The dishonest manager did not waste any time.  He knew that his days were numbered.  He knew that his time was short.  There was nothing he could do about his past.  That was done.  But he took great measures to watch out for his future.  He had no strength for hard labor.  He refused to become a beggar and entrust himself to the kindness of strangers.  While he still had time, he made friends with his master’s debtors.  You can accuse him of being even more dishonest.  But just as diligence had not been his goal earlier, neither was honesty his goal now.  His goal was simple: I have decided what to do, so that when I am removed from management, people may receive me into their houses.” (Luke 16:4)  The dishonest manager had put all his energies into making sure that his future would be secure.  And for that, the master commended him.
     Now, here is the lesson for you: The Lord will settle your account.  He will summon you to answer for yourself.  But what is past is past.  And most of what is past cannot be fixed.  The sins have been committed.  The damage has been done, and the losses cannot be reclaimed.  Rather than defend it, repent.  And rather than fixate on the past, your concern should be about the future.  The Lord will settle your account, and that is where you should put your attention.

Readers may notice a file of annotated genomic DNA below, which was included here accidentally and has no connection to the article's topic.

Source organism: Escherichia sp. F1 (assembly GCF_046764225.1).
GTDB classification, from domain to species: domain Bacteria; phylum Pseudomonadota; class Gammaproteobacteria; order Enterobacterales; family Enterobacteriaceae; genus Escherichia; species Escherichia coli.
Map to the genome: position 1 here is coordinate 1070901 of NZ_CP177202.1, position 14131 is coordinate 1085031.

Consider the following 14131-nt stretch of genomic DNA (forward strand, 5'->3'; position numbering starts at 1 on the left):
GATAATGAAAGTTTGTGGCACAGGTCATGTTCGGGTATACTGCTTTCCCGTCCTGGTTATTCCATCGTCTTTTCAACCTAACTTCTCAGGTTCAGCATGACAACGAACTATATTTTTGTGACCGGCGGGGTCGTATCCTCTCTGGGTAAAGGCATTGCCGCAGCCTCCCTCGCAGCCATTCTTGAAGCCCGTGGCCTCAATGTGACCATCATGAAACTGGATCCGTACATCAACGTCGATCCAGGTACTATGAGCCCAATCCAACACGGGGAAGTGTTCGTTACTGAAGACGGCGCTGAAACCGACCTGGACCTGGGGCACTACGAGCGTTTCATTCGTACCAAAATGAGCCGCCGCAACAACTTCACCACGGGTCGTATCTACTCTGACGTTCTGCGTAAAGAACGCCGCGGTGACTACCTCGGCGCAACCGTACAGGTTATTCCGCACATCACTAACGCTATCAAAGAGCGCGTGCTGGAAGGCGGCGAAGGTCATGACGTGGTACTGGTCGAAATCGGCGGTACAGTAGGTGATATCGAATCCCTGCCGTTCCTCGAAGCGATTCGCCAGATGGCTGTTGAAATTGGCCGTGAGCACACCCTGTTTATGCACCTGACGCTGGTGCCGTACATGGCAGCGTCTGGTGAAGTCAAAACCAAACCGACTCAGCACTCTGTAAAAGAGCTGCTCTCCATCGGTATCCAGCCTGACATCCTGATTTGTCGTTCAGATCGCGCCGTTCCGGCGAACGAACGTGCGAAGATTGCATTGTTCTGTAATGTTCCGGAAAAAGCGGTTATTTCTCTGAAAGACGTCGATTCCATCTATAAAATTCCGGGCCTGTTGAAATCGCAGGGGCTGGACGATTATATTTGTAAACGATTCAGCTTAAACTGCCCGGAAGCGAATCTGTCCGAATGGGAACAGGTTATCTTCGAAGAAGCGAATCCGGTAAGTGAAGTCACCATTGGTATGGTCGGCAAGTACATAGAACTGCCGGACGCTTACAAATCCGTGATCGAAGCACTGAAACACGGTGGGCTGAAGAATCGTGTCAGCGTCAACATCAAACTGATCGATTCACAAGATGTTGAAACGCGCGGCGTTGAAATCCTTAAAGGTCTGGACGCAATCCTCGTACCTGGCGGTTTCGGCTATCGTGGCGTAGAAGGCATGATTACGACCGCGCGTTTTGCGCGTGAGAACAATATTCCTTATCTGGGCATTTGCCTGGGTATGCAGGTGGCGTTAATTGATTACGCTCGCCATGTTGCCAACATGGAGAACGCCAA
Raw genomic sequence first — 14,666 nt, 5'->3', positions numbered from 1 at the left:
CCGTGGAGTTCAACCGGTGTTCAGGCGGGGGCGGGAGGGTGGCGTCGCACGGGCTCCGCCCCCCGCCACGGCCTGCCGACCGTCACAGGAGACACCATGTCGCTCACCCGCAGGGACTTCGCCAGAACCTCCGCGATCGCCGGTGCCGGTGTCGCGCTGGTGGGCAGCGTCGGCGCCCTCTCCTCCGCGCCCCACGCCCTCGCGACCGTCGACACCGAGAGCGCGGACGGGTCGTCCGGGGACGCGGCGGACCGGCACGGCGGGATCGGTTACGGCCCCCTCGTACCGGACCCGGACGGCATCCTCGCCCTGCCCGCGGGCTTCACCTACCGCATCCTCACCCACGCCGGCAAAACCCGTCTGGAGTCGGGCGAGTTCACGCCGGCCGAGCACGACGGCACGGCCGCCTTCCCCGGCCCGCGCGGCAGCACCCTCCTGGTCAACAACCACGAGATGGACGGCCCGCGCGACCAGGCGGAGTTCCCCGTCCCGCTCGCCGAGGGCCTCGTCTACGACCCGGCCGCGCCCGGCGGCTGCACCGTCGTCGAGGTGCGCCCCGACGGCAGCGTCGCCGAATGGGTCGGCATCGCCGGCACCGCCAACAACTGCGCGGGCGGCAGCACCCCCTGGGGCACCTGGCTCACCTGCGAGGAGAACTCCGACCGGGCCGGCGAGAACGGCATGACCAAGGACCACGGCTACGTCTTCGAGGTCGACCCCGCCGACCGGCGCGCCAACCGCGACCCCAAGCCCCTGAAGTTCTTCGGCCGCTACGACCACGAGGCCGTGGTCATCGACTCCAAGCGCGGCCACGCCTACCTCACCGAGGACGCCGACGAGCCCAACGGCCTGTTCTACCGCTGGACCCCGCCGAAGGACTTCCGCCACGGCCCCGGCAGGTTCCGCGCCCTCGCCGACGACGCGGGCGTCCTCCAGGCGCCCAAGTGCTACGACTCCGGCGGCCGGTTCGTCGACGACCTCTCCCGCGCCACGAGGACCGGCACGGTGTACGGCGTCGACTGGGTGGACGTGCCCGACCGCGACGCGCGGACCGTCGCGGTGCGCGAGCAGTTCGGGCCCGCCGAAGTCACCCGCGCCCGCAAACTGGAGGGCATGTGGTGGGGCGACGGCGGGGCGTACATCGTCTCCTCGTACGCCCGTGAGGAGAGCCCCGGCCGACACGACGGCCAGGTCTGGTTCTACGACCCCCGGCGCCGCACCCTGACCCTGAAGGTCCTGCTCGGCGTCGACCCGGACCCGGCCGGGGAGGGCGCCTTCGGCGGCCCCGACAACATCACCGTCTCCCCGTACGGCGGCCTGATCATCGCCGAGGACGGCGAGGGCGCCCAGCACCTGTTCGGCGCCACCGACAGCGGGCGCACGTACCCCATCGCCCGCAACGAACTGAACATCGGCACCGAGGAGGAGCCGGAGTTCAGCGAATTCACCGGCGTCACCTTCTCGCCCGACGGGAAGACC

Your future, however, is not going to be determined by your record.  The Lord settles your account for you.  Jesus has come on your behalf.  He settles everything.  The Father assessed his Son several times in the Gospels, and every time, Jesus was declared to be God’s beloved.  Since God can only love and approve that which is holy, we know that Jesus was holy.  He was a faithful servant in God’s household, perfectly carrying out all of the duties assigned to him.